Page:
Crises of language dominated the last years of both theoretical and artistic research of Aria Dean (b. Los Angeles, 1993). At this stage she explored thematic issues alternative to the traditional western model of subjectivity, that she perceived primarily through black studies, poststructuralist, media-theoretical, and accelerationist frameworks. Production for a Circle – staged at the Centre d’Art Contemporain Genève and existing as a video work – is part of a longer project that began with a play written and directed by the artist, Get-Together: A Tragedy of Language, which focuses more on a crisis of subjectivity. The action revolves around two young couples having dinner together and their progressive loss of self. In the following conversation with Andrea Bellini Dean addresses the crisis of art and its meanings, as well as the failure of accelerationism and traditional humanist frameworks.
ANDREA BELLINI: Aria, Wikipedia describes you as an artist, critic, and curator. Can you summarize what are, for you, the pressing concerns that need addressing within these roles today?
ARIA DEAN: Across these roles, I’ve recently been preoccupied with a possibly too-big question of what it is that art does, can do, or should do. I guess, simply, art’s capacities. This has been thrown into question repeatedly in the art world in the past few years, and I’m fascinated every time. I suppose I’m interested in this because, in my own practice, I’m primarily concerned with how meaning is constructed and circulated through materials and images. But returning to what is pressing, I think this question of what it is that we want art to do — not to say or to show — is crucial if art is going to survive its own existential crisis.
AB: You were born in 1993 in LA so you represent for me a new generation of black artists facing on one side black history and on the other a sort of twilight — making an effort to be optimistic — of white supremacy in the US. Can you please clarify how you feel about current US politics and racial issues?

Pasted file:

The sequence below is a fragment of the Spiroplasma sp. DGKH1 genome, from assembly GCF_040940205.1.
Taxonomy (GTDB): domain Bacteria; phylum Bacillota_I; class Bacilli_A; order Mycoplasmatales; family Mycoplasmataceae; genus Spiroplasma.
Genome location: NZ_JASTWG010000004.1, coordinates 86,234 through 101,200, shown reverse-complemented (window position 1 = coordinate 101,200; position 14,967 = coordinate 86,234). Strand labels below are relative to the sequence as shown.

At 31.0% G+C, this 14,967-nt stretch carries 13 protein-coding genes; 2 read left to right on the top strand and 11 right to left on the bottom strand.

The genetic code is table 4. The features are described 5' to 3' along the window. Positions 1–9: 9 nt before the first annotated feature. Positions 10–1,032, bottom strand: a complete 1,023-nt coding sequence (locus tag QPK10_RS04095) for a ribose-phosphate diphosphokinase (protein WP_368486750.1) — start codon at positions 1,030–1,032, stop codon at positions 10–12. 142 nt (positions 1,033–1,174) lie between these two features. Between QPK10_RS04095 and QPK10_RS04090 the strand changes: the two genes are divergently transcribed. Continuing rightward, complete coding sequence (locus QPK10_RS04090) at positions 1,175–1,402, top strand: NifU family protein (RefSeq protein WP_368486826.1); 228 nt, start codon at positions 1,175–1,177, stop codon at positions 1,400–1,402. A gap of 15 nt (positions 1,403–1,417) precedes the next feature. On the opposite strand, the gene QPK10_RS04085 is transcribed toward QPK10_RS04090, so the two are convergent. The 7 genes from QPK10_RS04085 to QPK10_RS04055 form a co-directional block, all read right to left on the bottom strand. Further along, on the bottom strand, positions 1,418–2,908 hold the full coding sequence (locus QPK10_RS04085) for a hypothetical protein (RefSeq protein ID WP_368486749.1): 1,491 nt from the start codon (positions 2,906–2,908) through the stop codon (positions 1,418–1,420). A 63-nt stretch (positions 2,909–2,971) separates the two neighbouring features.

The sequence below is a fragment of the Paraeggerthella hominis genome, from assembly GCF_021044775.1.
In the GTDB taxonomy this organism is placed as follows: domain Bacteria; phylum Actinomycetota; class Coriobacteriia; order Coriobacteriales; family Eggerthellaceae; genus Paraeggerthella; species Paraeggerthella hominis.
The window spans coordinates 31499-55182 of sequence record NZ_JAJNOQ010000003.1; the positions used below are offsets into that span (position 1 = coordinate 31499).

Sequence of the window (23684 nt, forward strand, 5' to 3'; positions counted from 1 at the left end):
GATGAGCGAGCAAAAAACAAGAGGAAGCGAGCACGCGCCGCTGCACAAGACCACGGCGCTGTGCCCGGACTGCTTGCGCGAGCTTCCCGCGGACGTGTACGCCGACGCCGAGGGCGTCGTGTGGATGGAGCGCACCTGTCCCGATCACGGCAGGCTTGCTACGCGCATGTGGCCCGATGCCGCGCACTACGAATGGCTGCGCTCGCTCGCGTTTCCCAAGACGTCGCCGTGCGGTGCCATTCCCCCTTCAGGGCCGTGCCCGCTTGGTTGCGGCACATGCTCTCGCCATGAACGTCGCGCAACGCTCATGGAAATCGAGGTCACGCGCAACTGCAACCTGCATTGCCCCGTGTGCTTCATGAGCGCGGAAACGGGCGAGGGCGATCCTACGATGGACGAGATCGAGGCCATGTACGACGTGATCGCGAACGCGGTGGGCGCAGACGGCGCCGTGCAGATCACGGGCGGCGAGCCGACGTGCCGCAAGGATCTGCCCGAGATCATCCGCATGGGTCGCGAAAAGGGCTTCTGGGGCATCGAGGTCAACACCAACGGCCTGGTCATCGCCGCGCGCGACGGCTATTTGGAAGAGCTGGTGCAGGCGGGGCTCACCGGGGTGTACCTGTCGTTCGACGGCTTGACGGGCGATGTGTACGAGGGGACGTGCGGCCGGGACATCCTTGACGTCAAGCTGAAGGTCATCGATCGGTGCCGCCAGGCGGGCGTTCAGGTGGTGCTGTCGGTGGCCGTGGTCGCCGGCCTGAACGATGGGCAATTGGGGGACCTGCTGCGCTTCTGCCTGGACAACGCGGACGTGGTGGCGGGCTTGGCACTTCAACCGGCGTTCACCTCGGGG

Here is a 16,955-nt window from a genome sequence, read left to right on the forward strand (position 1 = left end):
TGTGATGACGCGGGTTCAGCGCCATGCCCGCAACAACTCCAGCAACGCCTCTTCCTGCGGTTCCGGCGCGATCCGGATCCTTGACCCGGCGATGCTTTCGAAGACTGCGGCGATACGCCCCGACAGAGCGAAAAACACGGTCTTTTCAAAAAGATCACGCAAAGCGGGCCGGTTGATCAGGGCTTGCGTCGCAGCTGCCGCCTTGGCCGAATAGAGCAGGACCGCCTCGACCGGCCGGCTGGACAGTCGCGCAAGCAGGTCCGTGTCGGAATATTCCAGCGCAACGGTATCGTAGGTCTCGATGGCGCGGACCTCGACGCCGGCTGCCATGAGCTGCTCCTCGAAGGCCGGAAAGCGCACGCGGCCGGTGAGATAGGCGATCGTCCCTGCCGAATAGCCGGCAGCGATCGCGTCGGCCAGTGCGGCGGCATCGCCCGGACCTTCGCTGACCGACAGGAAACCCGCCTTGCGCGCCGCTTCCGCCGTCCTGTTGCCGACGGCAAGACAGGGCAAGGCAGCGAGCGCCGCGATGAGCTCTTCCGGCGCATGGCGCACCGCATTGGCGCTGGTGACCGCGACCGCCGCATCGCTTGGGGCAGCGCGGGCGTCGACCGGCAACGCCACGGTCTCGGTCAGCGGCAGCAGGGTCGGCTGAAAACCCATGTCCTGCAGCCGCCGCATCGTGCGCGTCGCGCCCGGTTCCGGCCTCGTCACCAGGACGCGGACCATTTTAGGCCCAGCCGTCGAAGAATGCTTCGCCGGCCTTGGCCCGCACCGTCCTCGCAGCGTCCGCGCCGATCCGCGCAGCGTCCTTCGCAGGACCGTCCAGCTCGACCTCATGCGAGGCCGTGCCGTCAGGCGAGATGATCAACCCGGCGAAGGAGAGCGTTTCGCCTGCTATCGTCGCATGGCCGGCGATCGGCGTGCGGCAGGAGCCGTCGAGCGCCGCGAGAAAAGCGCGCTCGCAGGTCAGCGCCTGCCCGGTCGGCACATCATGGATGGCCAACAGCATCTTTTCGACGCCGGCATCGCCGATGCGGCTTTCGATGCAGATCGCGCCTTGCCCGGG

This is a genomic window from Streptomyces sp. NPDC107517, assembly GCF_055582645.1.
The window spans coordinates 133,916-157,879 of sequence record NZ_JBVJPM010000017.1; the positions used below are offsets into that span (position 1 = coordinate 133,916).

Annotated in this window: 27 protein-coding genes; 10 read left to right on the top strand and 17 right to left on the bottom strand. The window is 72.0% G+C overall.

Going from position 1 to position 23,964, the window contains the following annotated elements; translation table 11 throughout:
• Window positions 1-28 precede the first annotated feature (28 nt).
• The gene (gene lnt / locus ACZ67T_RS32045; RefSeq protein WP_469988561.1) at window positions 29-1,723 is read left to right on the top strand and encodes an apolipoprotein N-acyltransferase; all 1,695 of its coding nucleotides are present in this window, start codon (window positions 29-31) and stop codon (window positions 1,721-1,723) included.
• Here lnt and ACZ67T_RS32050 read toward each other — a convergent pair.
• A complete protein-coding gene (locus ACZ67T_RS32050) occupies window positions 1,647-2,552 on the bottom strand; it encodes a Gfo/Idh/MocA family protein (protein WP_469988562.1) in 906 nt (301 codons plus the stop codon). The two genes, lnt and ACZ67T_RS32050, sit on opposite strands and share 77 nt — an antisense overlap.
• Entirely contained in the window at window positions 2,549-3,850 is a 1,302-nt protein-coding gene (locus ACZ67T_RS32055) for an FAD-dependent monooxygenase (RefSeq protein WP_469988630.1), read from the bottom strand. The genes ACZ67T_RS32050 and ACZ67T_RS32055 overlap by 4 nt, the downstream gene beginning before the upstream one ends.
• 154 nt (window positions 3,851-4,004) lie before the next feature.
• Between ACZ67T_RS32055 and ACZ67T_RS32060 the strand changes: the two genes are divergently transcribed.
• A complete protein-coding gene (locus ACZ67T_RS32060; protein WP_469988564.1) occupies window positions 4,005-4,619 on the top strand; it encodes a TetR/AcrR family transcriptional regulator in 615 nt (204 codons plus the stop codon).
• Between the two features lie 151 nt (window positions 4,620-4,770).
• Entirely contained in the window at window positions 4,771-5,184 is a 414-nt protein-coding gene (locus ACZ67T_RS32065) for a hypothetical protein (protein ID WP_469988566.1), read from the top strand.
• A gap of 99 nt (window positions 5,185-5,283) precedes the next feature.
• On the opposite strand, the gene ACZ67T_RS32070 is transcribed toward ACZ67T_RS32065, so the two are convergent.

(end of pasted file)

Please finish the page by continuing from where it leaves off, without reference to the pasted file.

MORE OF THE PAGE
AD: My feelings are complicated! Well, for one, unfortunately recent events here suggest that we’re in anything but the twilight of white supremacy; things are pretty intense. My most optimistic view of this moment — if we handle it deftly and swiftly — is that it’s the death rattle or dying gasp of a white supremacist order of things. Anyway, I feel like things are quite different now, in 2019, than they were in 2016, when I was first starting to write and show work, etc. I think in 2016 we were still in the midst of a Black Lives Matter moment in which a lot of American political and cultural discourse was trying to grapple with what it meant to be black in America — in general but especially considering the recent Obama presidency. In 2019, however, Trump’s administration has flooded the discourse. On the one hand, breaking the brains of shitlib-types who would like to embody all of the ills of American society in Trump himself and ignore the foundational history of violence and inequality in this country. On the other hand, the administration has advanced some very real, very dire circumstances — or awareness of circumstances — for not just black Americans, but for immigrants, for the poor, for queer and trans people, and so on. So I guess this is a long-winded way of saying that, for me at least, 2016 to 2019 has felt like a shift in vantage point. I’m still very concerned with blackness and the problem of being black in America, but maybe my scope is necessarily wider now. I think this parallels a general widening of scope in my own theoretical interests — I’ve moved from placing emphasis on investigating how blackness operates for itself, toward thinking through how blackness operates as a force among other forces. I’m interested in blackness as a specific object lesson — an object lesson theoretically (for instance: wow, a subject that is ALSO an object?) and politically (the dispossession that has characterized black life in America is not necessarily unique, in that capital would like to see everyone suffer just so. This is an oversimplification I admit! But you get the gist!)